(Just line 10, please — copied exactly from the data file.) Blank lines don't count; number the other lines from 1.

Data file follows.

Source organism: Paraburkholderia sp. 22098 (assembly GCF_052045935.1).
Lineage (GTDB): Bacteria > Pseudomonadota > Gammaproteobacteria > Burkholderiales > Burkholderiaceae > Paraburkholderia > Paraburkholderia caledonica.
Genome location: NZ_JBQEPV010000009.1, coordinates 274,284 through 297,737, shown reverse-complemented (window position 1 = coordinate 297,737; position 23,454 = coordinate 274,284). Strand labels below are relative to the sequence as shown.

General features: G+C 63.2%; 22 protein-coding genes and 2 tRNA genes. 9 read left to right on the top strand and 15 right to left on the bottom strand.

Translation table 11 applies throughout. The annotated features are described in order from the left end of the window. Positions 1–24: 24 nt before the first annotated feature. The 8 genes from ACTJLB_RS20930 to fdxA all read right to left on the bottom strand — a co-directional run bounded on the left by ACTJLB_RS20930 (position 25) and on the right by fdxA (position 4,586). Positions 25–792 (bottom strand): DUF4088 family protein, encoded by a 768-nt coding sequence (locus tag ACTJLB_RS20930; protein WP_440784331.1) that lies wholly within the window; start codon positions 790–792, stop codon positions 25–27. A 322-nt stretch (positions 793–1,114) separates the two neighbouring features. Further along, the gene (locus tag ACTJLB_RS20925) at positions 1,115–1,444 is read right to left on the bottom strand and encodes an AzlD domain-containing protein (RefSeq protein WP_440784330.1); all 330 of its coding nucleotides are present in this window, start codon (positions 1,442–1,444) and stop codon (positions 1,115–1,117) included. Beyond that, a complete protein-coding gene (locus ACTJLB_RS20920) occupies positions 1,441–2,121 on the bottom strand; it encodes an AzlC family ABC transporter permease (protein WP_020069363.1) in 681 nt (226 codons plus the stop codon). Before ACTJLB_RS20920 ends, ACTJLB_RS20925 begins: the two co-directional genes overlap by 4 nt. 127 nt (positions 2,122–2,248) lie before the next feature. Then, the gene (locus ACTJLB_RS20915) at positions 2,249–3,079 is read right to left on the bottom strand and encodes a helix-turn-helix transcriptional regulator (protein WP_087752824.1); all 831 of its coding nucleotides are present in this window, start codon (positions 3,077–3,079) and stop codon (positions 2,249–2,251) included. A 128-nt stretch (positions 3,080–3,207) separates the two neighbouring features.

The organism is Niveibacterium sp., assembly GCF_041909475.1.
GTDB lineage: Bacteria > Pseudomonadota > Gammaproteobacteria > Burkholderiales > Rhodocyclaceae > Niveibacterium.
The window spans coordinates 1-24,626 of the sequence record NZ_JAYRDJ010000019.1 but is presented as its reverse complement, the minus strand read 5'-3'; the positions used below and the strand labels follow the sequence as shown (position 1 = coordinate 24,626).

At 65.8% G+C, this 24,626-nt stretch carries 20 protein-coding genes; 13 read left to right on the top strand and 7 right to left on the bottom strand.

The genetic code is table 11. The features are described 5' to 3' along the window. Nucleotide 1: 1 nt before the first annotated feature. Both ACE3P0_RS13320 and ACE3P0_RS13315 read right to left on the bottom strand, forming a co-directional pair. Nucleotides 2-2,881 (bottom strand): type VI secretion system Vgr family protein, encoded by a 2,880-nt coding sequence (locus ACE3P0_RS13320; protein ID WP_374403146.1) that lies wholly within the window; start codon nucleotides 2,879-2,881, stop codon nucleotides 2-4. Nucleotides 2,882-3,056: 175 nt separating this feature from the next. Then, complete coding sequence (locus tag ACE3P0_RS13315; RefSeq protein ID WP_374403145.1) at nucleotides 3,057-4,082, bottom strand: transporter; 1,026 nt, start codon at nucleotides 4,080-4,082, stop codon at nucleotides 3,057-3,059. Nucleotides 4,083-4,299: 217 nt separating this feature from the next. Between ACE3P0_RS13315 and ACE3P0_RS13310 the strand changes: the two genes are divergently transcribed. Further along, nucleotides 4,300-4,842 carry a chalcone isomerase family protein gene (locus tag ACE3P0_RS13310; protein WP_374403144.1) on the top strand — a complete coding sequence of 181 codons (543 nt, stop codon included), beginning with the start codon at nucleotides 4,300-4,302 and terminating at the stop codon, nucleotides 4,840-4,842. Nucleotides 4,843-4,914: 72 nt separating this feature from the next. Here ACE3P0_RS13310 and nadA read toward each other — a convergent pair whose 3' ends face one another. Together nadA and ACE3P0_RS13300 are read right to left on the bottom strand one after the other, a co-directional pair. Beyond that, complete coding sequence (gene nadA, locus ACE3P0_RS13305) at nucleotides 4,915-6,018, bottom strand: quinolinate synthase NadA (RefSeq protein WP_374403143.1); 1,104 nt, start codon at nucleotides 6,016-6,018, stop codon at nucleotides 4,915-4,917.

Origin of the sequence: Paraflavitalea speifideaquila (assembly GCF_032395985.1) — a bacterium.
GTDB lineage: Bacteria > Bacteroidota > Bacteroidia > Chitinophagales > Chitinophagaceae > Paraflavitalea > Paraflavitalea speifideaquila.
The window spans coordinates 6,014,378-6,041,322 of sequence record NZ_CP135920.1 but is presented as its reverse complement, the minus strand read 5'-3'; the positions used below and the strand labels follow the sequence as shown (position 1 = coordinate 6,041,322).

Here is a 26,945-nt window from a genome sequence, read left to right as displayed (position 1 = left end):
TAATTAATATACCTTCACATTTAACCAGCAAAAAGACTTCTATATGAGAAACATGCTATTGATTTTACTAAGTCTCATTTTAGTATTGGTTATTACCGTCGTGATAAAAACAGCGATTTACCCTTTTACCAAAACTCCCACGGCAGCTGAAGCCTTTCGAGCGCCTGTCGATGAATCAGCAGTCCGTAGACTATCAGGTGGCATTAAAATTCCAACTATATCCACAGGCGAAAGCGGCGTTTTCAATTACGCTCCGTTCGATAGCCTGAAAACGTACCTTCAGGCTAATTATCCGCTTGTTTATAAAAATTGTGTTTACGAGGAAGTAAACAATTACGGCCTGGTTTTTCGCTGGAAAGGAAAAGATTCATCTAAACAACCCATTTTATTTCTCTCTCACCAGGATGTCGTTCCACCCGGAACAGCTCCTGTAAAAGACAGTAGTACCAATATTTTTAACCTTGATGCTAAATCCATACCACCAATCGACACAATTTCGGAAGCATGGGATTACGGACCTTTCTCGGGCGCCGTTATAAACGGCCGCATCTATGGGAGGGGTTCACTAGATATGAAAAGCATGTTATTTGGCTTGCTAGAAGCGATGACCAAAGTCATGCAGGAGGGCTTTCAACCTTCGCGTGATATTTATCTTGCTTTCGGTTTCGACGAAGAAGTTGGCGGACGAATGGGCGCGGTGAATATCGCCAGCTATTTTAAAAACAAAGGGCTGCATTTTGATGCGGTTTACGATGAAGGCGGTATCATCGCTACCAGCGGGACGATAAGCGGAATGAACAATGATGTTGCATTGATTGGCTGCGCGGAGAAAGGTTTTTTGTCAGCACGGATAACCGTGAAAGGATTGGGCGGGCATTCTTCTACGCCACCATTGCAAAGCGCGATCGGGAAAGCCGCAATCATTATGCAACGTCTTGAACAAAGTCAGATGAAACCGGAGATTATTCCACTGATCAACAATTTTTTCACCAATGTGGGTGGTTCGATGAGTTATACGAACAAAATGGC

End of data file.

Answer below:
The genetic code is table 11. The features are described 5' to 3' along the window. Nucleotide 1: 1 nt before the first annotated feature. Both ACE3P0_RS13320 and ACE3P0_RS13315 read right to left on the bottom strand, forming a co-directional pair. Nucleotides 2-2,881 (bottom strand): type VI secretion system Vgr family protein, encoded by a 2,880-nt coding sequence (locus ACE3P0_RS13320; protein ID WP_374403146.1) that lies wholly within the window; start codon nucleotides 2,879-2,881, stop codon nucleotides 2-4. Nucleotides 2,882-3,056: 175 nt separating this feature from the next. Then, complete coding sequence (locus tag ACE3P0_RS13315; RefSeq protein ID WP_374403145.1) at nucleotides 3,057-4,082, bottom strand: transporter; 1,026 nt, start codon at nucleotides 4,080-4,082, stop codon at nucleotides 3,057-3,059. Nucleotides 4,083-4,299: 217 nt separating this feature from the next. Between ACE3P0_RS13315 and ACE3P0_RS13310 the strand changes: the two genes are divergently transcribed. Further along, nucleotides 4,300-4,842 carry a chalcone isomerase family protein gene (locus tag ACE3P0_RS13310; protein WP_374403144.1) on the top strand — a complete coding sequence of 181 codons (543 nt, stop codon included), beginning with the start codon at nucleotides 4,300-4,302 and terminating at the stop codon, nucleotides 4,840-4,842. Nucleotides 4,843-4,914: 72 nt separating this feature from the next. Here ACE3P0_RS13310 and nadA read toward each other — a convergent pair whose 3' ends face one another. Together nadA and ACE3P0_RS13300 are read right to left on the bottom strand one after the other, a co-directional pair. Beyond that, complete coding sequence (gene nadA, locus ACE3P0_RS13305) at nucleotides 4,915-6,018, bottom strand: quinolinate synthase NadA (RefSeq protein WP_374403143.1); 1,104 nt, start codon at nucleotides 6,016-6,018, stop codon at nucleotides 4,915-4,917.